She tried not to grin and give away her disguise. Instead, she shrugged off the praise and sauntered a few steps from the steer like all the cheering didn’t matter. That’s what a real man would do. And that’s what she needed to do now—stay in character as Buster Bliss, the expert roper.
She had to keep up the charade for as long as she could, at least until she had enough for the down payment on the parcel of land Landry Steele was selling south of Fairplay. With today’s winnings, she’d be closer to having what she needed. But only a mite.
Her face itched beneath the crusty charcoal she’d smeared over her skin to imitate scruffy facial hair. She’d tightly pinned up her long dark brown hair beneath her battered hat. And she’d wrapped strips of linen around her chest to flatten her womanly figure. While nothing could conceal her curves completely, the baggy flannel shirt and vest helped. So did the trousers and men’s boots. So far she’d fooled everyone into thinking she was a skinny runt of a man.
The big, round spectacles she wore made her appear scholarly and only added to the good-natured teasing the cowhands gave her—as Buster Bliss.
As the hooting and hollering came to an end, she tipped the brim of her man’s hat in thanks before she returned to the steer. Only then did she allow herself a smile. She’d done it again. And the honest-to-goodness truth was that she loved every single second of the cattle roping and would’ve competed without any prize money.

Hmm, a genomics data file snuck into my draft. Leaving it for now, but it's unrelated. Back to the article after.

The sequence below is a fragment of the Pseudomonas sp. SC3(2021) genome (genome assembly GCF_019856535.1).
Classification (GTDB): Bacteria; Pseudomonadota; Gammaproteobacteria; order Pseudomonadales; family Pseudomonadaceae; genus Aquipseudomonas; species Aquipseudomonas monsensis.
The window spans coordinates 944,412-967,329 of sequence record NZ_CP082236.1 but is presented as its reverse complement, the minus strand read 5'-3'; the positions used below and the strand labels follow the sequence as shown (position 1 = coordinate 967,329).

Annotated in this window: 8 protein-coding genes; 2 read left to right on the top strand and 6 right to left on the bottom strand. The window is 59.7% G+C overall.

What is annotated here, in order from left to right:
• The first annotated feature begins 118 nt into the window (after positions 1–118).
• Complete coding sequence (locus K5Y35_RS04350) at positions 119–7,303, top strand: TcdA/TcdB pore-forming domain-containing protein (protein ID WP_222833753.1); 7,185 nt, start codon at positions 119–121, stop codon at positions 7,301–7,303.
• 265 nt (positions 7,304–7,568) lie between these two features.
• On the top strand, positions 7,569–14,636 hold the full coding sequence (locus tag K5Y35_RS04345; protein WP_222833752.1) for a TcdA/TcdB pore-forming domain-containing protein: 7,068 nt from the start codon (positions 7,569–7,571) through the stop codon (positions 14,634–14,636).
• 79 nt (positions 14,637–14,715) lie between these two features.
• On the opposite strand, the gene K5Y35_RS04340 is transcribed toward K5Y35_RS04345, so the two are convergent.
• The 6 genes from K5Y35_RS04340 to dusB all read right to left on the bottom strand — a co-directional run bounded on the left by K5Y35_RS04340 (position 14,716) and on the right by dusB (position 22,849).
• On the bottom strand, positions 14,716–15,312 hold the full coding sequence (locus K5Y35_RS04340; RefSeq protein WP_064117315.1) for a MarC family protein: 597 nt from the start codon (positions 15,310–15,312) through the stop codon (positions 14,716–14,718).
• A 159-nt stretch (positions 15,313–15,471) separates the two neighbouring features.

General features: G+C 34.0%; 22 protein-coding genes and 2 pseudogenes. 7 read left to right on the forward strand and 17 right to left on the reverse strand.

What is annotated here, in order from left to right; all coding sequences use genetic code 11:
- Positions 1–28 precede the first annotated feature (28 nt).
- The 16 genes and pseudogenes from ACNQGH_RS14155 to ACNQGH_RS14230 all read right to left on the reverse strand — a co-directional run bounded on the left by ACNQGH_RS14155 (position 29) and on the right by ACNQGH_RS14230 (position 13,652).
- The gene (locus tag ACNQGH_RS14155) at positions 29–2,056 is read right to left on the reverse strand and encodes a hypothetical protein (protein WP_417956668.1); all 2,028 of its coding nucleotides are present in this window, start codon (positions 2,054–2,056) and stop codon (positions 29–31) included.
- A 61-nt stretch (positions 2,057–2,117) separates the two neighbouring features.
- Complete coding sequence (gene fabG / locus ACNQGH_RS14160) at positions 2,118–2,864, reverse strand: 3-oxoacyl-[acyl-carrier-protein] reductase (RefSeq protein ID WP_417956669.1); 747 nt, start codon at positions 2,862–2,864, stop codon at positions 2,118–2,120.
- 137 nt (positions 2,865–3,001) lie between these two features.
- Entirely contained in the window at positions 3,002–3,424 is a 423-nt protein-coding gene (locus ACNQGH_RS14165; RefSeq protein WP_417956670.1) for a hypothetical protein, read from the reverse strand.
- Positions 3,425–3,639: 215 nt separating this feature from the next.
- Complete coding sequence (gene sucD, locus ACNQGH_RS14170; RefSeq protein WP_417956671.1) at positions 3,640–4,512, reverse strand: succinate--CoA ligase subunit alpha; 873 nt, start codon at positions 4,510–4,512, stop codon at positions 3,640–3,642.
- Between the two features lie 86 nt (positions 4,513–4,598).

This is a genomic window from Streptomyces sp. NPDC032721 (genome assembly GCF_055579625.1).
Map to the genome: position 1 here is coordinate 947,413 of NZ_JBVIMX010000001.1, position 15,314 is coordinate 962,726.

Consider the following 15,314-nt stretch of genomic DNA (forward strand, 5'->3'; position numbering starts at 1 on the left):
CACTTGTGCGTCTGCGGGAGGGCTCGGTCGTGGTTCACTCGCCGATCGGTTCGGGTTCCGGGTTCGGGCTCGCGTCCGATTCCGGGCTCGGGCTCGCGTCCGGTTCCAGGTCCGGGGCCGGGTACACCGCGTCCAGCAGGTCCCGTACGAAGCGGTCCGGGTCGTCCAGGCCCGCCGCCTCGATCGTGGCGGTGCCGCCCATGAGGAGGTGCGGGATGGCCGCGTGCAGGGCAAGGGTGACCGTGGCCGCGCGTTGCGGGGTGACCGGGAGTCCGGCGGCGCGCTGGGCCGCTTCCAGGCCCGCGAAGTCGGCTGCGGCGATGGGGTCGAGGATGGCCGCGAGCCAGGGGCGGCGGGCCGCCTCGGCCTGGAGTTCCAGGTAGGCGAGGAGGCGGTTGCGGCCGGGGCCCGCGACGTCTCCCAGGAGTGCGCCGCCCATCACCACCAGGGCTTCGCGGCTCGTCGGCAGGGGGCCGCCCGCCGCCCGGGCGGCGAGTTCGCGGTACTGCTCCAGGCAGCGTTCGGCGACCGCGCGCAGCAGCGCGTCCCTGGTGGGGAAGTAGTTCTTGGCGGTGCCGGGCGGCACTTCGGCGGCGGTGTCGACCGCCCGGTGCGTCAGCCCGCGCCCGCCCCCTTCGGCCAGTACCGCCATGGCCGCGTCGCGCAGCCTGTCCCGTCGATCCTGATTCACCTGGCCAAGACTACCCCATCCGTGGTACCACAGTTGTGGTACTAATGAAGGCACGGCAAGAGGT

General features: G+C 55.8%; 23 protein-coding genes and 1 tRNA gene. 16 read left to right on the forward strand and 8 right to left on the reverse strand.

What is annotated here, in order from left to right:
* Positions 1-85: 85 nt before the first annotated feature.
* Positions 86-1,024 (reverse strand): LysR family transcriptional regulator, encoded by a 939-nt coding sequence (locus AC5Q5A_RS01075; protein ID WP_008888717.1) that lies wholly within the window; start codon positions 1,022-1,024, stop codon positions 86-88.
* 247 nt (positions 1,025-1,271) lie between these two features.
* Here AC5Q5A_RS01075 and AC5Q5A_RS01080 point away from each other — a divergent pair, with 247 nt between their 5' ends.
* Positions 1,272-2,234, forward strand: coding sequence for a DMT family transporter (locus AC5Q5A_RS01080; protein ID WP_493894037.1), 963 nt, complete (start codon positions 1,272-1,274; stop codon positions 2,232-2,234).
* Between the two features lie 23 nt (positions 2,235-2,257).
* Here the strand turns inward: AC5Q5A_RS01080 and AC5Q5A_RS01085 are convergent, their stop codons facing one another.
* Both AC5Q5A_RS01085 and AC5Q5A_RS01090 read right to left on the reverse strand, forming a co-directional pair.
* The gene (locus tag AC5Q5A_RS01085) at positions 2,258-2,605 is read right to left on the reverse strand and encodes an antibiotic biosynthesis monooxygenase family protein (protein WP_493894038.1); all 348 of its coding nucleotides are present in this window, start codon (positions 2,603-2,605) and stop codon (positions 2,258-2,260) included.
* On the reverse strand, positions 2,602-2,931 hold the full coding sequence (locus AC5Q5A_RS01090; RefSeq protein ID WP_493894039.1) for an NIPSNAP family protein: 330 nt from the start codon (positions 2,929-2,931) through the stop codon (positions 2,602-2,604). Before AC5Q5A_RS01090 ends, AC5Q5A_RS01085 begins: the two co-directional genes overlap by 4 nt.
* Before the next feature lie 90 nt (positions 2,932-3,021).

She knelt and jerked the rope free from the steer’s horns before releasing the binding from its legs. The creature hefted itself up with a bellow. Before it raced off, she slapped its hide affectionately, letting it know of her appreciation for the fun.
Coiling her rope around her arm, she cast her sights to the sun making its way toward the western range. Looked like she’d have time for the last—and best—event before she needed to start home.
Folks all thought Buster Bliss came up from Denver over the Kenosha Pass on the weekends to participate in the cowhand competitions. While friendly contests had always existed in some form on the local ranches, the gatherings were growing in popularity and size, so it wasn’t unusual nowadays for fellas to travel from outside of the area to join in, especially as the prize money increased.
Her cover worked well, given that Buster always had to depart early enough in the evenings to travel for a spell. The leaving helped her avoid questions about why she didn’t want to go with everyone else to the saloons after the contests were over. It was already hard to keep her cover for the few hours she competed. She’d never be able to last well into the night.
“Bliss!” At the shout of her name from Mack Custer, Elkhorn Ranch foreman, the organizer of the Sunday-afternoon competition, she pivoted as casually as she could while she kept wrapping her rope.